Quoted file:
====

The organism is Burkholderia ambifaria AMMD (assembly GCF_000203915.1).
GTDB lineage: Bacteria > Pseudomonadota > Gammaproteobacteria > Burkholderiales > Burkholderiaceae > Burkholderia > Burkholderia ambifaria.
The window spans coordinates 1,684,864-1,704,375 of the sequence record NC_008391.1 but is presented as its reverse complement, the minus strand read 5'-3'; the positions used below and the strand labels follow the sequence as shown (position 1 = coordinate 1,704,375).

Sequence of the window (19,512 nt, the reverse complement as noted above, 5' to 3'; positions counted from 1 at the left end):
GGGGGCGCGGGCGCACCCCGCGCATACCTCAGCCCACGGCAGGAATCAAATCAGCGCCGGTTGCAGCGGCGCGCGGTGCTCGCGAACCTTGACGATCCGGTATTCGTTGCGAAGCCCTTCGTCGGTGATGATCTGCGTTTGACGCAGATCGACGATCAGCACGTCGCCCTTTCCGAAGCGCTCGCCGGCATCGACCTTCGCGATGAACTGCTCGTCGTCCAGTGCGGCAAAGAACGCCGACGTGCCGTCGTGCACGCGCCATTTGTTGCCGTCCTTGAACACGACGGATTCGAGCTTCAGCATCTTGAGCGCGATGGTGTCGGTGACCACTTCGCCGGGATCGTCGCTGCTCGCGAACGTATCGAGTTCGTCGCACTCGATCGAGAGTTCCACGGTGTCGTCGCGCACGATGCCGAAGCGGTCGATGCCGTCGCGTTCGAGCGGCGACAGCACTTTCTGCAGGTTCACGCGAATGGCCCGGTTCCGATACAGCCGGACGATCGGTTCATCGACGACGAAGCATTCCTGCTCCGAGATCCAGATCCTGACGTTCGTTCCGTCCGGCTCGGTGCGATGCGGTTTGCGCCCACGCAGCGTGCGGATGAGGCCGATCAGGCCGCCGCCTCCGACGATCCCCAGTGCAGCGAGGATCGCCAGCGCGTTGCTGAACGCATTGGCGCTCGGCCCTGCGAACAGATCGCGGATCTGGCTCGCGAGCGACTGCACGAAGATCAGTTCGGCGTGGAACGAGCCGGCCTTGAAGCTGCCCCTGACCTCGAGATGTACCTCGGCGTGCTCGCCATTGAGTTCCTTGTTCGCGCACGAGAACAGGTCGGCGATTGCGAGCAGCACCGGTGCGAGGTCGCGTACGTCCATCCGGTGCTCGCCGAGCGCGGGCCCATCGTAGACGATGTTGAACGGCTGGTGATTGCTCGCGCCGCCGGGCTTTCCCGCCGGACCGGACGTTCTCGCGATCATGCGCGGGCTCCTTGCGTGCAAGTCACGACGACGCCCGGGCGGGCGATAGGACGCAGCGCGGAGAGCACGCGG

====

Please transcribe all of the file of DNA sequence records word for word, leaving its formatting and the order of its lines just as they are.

The organism is Burkholderia ambifaria AMMD (assembly GCF_000203915.1).
GTDB lineage: Bacteria > Pseudomonadota > Gammaproteobacteria > Burkholderiales > Burkholderiaceae > Burkholderia > Burkholderia ambifaria.
The window spans coordinates 1,684,864-1,704,375 of the sequence record NC_008391.1 but is presented as its reverse complement, the minus strand read 5'-3'; the positions used below and the strand labels follow the sequence as shown (position 1 = coordinate 1,704,375).

Sequence of the window (19,512 nt, the reverse complement as noted above, 5' to 3'; positions counted from 1 at the left end):
GGGGGCGCGGGCGCACCCCGCGCATACCTCAGCCCACGGCAGGAATCAAATCAGCGCCGGTTGCAGCGGCGCGCGGTGCTCGCGAACCTTGACGATCCGGTATTCGTTGCGAAGCCCTTCGTCGGTGATGATCTGCGTTTGACGCAGATCGACGATCAGCACGTCGCCCTTTCCGAAGCGCTCGCCGGCATCGACCTTCGCGATGAACTGCTCGTCGTCCAGTGCGGCAAAGAACGCCGACGTGCCGTCGTGCACGCGCCATTTGTTGCCGTCCTTGAACACGACGGATTCGAGCTTCAGCATCTTGAGCGCGATGGTGTCGGTGACCACTTCGCCGGGATCGTCGCTGCTCGCGAACGTATCGAGTTCGTCGCACTCGATCGAGAGTTCCACGGTGTCGTCGCGCACGATGCCGAAGCGGTCGATGCCGTCGCGTTCGAGCGGCGACAGCACTTTCTGCAGGTTCACGCGAATGGCCCGGTTCCGATACAGCCGGACGATCGGTTCATCGACGACGAAGCATTCCTGCTCCGAGATCCAGATCCTGACGTTCGTTCCGTCCGGCTCGGTGCGATGCGGTTTGCGCCCACGCAGCGTGCGGATGAGGCCGATCAGGCCGCCGCCTCCGACGATCCCCAGTGCAGCGAGGATCGCCAGCGCGTTGCTGAACGCATTGGCGCTCGGCCCTGCGAACAGATCGCGGATCTGGCTCGCGAGCGACTGCACGAAGATCAGTTCGGCGTGGAACGAGCCGGCCTTGAAGCTGCCCCTGACCTCGAGATGTACCTCGGCGTGCTCGCCATTGAGTTCCTTGTTCGCGCACGAGAACAGGTCGGCGATTGCGAGCAGCACCGGTGCGAGGTCGCGTACGTCCATCCGGTGCTCGCCGAGCGCGGGCCCATCGTAGACGATGTTGAACGGCTGGTGATTGCTCGCGCCGCCGGGCTTTCCCGCCGGACCGGACGTTCTCGCGATCATGCGCGGGCTCCTTGCGTGCAAGTCACGACGACGCCCGGGCGGGCGATAGGACGCAGCGCGGAGAGCACGCGG